Timely moves for changing values

@Money October 27, 2011: 10:25 AM ET

(MONEY Magazine) -- The results of a recent MONEY survey that asked how the economy has changed American's financial values suggest a few smart financial moves you should make now. Among them:

Don't play it too safe

More than four out of 10 respondents said they'd feel better with their money under the mattress than in the stock market. Yet focusing too much on avoiding losses rather than growing your portfolio may leave you short of your long-term financial goals, warns Dwight Raiford, a senior financial planner at MetLife in New York.

"If you're already investing for the long term, there's no need to get more conservative," he says. Remember, too, that the surest way to boost your nest egg is to pump up the amount you're saving -- and to continue saving through thick and thin.

Find the happy medium

As families like the Dhanies learned, if you go overboard on frugality, you won't be able to stick with it, or you'll end up depriving yourself unnecessarily.

"We're not like Mr. Spock, always perfectly rational," says Lee Baker, a planner at Apex Financial Services. "Sometimes we want ice cream because it tastes good, not because we're hungry."

America's new financial values

He recommends incorporating the occasional splurge into your budget by setting goals and rewarding yourself as you reach certain milestones.

If your goal is to add an extra $10,000 or $15,000 to your emergency fund, treat yourself to a massage or a round of golf when you hit the $5,000 threshold. If you want to pay off a home-equity line of credit and you are making $300 monthly payments, spend $300 on yourself once the loan is paid off.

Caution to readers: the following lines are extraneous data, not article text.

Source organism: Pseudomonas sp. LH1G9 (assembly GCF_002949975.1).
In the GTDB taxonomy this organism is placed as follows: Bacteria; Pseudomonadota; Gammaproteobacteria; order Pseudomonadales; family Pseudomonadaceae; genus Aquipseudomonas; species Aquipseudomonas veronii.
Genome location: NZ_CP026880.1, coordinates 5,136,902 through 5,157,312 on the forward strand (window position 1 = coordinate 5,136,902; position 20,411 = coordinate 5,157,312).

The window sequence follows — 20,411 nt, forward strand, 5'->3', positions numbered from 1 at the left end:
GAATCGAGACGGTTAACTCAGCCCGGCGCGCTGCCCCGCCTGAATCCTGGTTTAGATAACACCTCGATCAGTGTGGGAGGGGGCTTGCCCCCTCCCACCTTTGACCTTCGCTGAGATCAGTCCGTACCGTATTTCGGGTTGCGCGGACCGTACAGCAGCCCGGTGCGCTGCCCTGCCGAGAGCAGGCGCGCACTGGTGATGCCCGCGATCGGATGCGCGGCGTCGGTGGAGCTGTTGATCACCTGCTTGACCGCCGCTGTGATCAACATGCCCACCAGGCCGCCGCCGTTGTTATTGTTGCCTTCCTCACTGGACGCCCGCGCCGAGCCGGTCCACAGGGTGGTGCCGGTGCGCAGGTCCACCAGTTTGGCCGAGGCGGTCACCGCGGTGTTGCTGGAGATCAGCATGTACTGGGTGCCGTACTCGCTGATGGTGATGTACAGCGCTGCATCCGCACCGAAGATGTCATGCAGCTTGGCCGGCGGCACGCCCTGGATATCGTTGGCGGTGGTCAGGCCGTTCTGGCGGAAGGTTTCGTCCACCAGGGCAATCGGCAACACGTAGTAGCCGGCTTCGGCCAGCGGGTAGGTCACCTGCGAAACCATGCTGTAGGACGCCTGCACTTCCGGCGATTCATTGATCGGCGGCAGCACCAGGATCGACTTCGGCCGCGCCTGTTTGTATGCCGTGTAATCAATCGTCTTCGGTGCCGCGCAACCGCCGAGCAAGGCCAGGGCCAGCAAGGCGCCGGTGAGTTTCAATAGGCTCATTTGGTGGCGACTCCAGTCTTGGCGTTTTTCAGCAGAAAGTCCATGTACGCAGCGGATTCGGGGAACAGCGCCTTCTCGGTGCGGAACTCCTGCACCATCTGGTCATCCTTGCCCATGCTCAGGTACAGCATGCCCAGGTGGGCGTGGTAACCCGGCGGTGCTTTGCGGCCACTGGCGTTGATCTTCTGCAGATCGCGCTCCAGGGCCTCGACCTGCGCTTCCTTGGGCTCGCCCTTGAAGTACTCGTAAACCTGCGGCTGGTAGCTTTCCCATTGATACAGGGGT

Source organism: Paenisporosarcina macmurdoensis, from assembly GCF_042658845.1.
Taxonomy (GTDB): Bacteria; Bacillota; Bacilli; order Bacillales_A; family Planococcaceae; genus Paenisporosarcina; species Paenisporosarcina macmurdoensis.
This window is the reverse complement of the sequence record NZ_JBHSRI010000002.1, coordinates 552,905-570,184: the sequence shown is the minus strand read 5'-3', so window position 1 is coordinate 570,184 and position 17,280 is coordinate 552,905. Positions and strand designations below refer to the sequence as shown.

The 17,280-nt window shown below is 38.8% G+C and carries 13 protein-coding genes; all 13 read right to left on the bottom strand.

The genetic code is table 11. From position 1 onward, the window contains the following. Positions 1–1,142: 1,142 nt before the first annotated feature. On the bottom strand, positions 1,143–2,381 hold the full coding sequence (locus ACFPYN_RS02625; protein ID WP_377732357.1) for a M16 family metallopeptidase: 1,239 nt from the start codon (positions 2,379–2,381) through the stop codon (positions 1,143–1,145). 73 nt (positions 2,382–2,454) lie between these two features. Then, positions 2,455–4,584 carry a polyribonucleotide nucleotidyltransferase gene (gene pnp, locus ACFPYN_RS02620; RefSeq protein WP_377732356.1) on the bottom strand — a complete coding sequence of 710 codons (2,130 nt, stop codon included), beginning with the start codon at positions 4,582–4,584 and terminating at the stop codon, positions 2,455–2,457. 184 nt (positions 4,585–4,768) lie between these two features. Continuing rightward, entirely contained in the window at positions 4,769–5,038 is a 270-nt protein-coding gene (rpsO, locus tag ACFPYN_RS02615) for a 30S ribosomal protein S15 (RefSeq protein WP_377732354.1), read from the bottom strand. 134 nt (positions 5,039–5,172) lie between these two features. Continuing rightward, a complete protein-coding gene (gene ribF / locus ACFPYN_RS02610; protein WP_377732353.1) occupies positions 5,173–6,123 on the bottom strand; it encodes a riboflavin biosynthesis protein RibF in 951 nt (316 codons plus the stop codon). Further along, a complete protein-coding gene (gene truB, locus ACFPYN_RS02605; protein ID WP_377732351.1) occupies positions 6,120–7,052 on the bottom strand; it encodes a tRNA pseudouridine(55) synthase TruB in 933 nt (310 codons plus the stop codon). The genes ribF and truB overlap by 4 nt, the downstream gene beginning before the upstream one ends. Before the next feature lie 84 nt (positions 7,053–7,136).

Leave the proper legacy

We're all about family being more important now. But that means more than just spending time together. It also means taking the steps to protect your loved ones financially. Update your will or estate plan. And make sure you have enough life insurance to cover the needs of anyone who is dependent on your income.

"You should also write what we call a family love letter," says Joshua Kadish, wealth manager at Retirement Planning Group in River-woods, Ill. "This spells out where everything is and what your wishes are."

How has the economy changed you?

The letter should explain why you left what you left, and what you hope will happen to personal items that carry emotional significance. You might also use the letter to express your desire, say, that someone in the family carry on with your mission to save the whales.

The idea is to minimize stress and conflict among your loved ones once you have died, and to leave them a legacy that's less about the stuff you've got and more about what you believe in. The findings of the MONEY and Time surveys suggest that goal meshes perfectly with Americans' new financial values.

Read the first part of this article America's new financial values.

Tali Yahalom contributed to this article.  To top of page

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